Art for your game? Read on… has posted a great article entitled “How to bootstrap your indie art needs“.  The article is rather inspiring, and gives some great points of advice:

  • Build a game that fits your level of art skills – If you are a programmer and can only make squares, make a game that uses squares as graphics. It worked for Tetris and it can work for you.
  • Use free graphicsThere are thousands of game graphics out there on the web.  Even if they aren’t the most attractive or original graphics, they can work for your game.
  • Don’t hold your breath for an expert artist at no cost – No matter how much you ask or beg on forums for an artist to help you, this generally never works out.
  • Pay for competent graphics – If you must have quality custom graphics, you are going to need to pay an artist real money to produce them.  You can find some artists here:

I particularly like the first point.  There’s an increasing number of new games that don’t have traditionally fantastic graphics, and yet they still look amazing: Everyday Shooter, Geometry Wars and Every Extend Extra Extreme come to mind.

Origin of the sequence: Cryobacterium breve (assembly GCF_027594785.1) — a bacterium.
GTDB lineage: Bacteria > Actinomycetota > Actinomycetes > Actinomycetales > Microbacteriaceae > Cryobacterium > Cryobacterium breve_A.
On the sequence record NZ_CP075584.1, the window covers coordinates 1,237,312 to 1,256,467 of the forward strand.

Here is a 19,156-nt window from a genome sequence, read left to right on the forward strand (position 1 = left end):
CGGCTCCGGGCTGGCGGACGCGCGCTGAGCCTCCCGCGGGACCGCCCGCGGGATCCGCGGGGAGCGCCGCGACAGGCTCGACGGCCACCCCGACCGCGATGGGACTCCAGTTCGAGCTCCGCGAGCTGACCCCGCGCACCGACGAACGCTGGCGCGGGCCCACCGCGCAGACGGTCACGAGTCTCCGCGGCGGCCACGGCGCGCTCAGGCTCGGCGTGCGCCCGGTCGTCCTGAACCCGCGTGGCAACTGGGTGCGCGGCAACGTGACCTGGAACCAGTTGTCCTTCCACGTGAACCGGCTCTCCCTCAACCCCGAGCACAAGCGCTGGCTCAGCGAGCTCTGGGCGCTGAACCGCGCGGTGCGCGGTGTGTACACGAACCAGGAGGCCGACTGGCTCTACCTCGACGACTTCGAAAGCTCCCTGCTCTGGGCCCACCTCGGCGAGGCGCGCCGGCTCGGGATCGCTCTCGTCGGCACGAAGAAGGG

Everyday Shooter

We all know games aren’t just about the graphics, but they certainly do help improve the game’s appeal, as well as the player’s enjoyment of the game.  Its a very interesting time for indie development, and with the right vision, your game can look fantastic, even if you aren’t Coleraine’s own Picasso.

Full article can be found here.

Category(s): Game Development